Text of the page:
Foley is much respected in the world of golf and it is remarkable that he can say that golf doesn’t define him.

 

His answer challenged me to think about what defines me.

 

In addition, it got me thinking about weddings (which I’m more times than not thinking about) and what a wedding actually celebrates.

 

Does a wedding celebrate what defines YOU?  Does a wedding celebrate what defines YOU as a COUPLE?

 

In order to say “I Do” to another person, don’t you need to be able to say what defines you?

 

And can you really venture forth into the unknown future together without knowing what defines you as a couple?

 

Sean Foley has a very clear sense of what his defining goal is when he wakes up in the morning and goes to bed at night.  Do you, individually and as a couple, have just as a clear a sense?

 

I know – kinda an odd questions for a wedding blog BUT. . .

 

I think knowing who you are as a couple, knowing who you want to become, is the surest way to helping you be and become the people you want to be and become!

 

 

 

2

Marriage Is. . .

carolinetran.net

 

A while back I reached out to couples I had married, asking if they would complete the sentence, “Marriage is. . .”

 

For some reason, I thought this would be easy to do BUT it hasn’t been. Many couples wrote, “We know what marriage is, yet it’s hard to put into words!” And that makes sense since, at times, marriage can be like the air you breathe.

 

I officiated Jade and Susan’s wedding several years. I think the photo captures so much of who they are – and their joy reminds me why I love officiating weddings! They recently sent me their response to “Marriage is. . .” and I’m happy to be able to share it here on the blog. . .

 

“Marriage can be so many things – good or bad, short or long. It can make life easier or introduce all kinds of struggles. But a beautiful and everlasting marriage is an unmistakably remarkable thing.

A miracle.

A blessing.

A feeling and power only the two of us share and truly understand.

It is a step in the right direction, every time knowing the path we walk, we walk together.

 

I have known and loved Susan for nearly half my life. Some describe her as an extraordinarily caring, compassionate, and creative person, but she is normal to me.

Normal, in the sense that she is my “every day.”

 

She is my constant, my ground level, my reference, both my dreams and my reality. I embrace the privilege of marriage and find it necessary, requiring it to function and live out life’s intended purpose.

 

Marriage sometimes enunciates and justifies contradictions – I am not me without you and you are not you without me; my soul is freed so long as it is bound to yours; calculatingly avoiding pain and death for years, yet not hesitating to sacrifice oneself for the sake of your loved one – your family.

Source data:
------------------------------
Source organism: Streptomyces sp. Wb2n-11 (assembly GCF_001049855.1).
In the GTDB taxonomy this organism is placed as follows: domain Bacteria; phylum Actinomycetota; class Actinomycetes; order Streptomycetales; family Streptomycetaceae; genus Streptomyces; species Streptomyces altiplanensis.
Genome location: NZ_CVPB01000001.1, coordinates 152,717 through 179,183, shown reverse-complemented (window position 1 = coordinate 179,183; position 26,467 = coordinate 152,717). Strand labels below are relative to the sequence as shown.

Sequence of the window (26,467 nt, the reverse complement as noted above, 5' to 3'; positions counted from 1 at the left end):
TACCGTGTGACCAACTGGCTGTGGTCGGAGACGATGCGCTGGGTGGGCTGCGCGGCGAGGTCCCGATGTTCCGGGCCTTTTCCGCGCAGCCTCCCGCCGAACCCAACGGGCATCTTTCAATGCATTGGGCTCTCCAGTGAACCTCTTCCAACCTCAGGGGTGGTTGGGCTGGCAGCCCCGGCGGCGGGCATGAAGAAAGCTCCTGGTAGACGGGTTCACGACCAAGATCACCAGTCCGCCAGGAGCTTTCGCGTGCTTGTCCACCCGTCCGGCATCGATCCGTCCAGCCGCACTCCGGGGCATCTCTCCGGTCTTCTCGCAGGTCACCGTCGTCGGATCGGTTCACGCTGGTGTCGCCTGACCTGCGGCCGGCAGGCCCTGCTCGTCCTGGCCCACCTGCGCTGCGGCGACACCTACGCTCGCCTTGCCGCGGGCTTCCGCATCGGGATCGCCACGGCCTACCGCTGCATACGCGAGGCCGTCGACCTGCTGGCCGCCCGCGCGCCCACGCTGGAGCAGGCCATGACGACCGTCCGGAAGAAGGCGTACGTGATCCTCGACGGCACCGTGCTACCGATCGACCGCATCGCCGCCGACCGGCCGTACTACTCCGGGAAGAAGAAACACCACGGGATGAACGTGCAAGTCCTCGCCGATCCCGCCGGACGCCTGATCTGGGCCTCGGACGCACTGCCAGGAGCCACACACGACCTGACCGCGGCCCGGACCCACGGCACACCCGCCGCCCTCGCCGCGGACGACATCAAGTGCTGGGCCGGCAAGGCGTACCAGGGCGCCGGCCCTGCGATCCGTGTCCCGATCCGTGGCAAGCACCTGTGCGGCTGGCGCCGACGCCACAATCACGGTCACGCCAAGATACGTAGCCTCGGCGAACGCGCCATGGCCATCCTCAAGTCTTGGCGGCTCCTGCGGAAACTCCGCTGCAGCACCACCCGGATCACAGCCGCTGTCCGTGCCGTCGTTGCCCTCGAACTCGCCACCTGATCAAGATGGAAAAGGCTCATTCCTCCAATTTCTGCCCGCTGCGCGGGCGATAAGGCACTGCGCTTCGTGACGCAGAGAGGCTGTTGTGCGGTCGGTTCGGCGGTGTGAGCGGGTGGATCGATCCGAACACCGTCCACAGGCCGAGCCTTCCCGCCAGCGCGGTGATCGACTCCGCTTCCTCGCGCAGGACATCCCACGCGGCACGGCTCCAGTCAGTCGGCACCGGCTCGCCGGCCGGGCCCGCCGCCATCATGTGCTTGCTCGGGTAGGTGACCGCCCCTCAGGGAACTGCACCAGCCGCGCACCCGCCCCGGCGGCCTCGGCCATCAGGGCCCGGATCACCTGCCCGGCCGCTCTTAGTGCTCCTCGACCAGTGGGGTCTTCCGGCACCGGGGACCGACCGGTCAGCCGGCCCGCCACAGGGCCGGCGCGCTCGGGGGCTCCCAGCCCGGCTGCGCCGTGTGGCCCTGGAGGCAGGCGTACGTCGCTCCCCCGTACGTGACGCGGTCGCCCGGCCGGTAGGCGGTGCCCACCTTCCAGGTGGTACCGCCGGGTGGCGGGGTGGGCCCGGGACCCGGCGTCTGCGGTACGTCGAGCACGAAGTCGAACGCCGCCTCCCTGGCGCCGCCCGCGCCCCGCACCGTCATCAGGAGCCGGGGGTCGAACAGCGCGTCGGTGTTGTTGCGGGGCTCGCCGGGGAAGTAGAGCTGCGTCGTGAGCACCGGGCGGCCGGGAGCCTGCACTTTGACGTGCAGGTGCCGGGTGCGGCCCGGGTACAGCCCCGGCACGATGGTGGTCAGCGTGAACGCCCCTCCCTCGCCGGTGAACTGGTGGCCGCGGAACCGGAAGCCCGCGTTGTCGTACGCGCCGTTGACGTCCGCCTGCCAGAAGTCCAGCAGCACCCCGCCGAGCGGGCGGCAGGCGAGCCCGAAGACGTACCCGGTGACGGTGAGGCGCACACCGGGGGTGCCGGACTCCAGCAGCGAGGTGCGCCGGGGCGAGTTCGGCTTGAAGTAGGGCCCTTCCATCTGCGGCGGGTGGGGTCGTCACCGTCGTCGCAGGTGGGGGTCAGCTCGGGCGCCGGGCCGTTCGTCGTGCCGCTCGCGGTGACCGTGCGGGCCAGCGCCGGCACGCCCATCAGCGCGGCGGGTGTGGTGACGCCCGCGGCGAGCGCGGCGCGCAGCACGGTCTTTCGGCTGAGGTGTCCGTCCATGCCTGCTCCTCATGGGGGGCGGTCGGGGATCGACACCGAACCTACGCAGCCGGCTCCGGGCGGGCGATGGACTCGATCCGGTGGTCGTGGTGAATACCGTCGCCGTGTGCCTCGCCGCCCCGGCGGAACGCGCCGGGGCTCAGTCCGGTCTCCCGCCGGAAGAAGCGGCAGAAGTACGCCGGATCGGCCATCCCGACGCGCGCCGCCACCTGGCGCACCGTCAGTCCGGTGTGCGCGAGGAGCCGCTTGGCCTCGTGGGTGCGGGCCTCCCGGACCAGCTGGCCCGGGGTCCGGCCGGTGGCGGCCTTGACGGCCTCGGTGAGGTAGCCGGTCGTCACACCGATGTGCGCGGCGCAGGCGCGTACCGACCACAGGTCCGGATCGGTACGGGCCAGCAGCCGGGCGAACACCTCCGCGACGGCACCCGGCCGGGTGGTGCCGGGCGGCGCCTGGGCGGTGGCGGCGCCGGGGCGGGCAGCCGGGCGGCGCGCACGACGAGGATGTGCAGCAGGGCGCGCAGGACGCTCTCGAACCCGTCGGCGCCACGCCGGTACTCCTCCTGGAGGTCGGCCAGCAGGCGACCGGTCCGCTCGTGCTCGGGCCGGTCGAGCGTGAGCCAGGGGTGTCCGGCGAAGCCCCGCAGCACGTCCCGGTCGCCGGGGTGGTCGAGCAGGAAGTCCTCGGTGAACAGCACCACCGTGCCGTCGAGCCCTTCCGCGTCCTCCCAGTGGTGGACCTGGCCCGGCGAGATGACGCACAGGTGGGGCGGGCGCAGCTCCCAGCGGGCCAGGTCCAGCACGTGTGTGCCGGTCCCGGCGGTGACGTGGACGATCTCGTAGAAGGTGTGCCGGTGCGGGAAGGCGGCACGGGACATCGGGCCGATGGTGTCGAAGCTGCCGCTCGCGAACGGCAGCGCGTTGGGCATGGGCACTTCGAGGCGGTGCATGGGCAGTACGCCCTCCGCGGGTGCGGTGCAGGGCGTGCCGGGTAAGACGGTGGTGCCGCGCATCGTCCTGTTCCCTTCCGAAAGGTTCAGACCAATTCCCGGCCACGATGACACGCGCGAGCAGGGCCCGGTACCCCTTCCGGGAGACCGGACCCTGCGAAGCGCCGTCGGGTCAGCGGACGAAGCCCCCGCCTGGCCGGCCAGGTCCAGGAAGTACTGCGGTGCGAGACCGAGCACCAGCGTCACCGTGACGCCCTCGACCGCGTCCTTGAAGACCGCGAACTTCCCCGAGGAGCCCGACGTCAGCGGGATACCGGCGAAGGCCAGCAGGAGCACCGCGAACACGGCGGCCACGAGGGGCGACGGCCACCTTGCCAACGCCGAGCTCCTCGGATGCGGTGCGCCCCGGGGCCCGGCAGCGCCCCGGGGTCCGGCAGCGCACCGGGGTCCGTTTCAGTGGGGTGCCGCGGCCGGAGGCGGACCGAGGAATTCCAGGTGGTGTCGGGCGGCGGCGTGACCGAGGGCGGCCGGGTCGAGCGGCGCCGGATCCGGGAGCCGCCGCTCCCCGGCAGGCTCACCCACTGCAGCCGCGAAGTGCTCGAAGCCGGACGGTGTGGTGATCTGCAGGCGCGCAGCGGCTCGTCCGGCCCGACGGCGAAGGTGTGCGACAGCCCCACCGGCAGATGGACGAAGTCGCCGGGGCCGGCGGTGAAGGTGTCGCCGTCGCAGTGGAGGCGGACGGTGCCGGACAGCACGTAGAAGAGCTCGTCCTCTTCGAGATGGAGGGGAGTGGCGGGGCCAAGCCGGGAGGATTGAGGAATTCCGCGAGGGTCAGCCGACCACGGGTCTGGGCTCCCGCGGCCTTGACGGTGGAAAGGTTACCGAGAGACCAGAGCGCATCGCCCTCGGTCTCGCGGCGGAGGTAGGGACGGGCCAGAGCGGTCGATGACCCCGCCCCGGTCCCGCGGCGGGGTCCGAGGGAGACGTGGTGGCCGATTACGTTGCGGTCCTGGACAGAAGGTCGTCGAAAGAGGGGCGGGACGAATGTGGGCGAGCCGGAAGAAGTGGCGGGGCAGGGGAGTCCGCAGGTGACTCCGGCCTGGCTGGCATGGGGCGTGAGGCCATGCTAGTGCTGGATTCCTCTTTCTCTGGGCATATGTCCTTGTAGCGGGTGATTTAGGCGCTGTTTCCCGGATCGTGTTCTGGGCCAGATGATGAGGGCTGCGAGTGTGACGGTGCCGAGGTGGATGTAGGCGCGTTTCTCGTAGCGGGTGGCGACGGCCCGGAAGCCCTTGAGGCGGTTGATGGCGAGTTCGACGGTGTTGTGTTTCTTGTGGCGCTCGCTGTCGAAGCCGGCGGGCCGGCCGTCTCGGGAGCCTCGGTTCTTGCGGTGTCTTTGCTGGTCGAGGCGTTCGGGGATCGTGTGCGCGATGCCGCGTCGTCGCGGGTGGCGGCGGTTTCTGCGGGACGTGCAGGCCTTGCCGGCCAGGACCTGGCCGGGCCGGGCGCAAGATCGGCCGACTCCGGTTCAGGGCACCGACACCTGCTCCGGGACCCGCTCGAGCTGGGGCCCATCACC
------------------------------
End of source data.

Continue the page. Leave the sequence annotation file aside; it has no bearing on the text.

The unity of marriage gives us strength in character, yet consistently challenges us to reinforce our commitments to love and responsibly being loved. We conjure the spirit of Love to redeem the ultimate feelings of joy and have learned that when we threaten or disregard it, we can expect in return the most unbearable pain.

 

Marriage is the everyday commitment to cultivate love and share in the many treasures that radiate from it.  Our strength is refined as we hold our confidence and cling to one another, despite knowing some, perhaps many, inevitable obstacles lie ahead.  Our togetherness is and will always be the ultimate reward for our marriage.

We are dedicated, exclusively, to one another, sharing in the responsibilities of anything and everything important to the other, sometimes even knowing the other “better than they know themselves.”  In this marriage, we recognize that life is bigger than you; it is lived for two (plus Junior, maybe someday?).  In our marriage, we learn to accept being rightfully wrong and avoid the pursuit of being wrongfully right.

 

By engaging in and being bound by marriage, we understand that our togetherness is always still an option and could easily be taken for granted if not nurtured properly.  Marriage is a vow made in the context of unnaturally dictated terms – eternity.  That is, every day our love outlasts the gauntlet of the universe, we overcome a statistically improbable chance that soul mates wandered the earth and found the one, yet we promise to prove this again, and again, and again.  And although outwardly we demonstrate the beauty of marriage to our friends, loved ones, and peers, we know the true value of our love lies within our hearts and this bliss is life’s ultimate best kept secret.”

 

Jade & Susan Thiemsuwan

 

What Is Your Definition Of ‘LOVE’?

I recently read a blog post in the Weddings section of The Huffington Post titled “Do We Really Know What Love Is?”

It’s a provocative title and an even more provocative entry. Vicki Larson begins by saying:

Love is why we marry, or at least that’s what many of us believe. . .That’s fine except, what is love? Many of us are stumped to define it, and even those of us who can define it often find that others may not agree with our definition. Yet we all have an idea of what love is.

A friend, a college professor who teaches a class in love, says her students are terrified of having to define love, terrified by the idea that love should even be defined. Hate, narcissism — they have no problem agreeing on definitions for those. But love? They shrug, a defeatist shrug, and say, “Well, it’s different for everyone.”

Is it? If love is different for everyone, then what love are we talking about when we’re building a marriage around it or divorcing because we no longer have it? What love are we talking about when we insist people marry “for love”?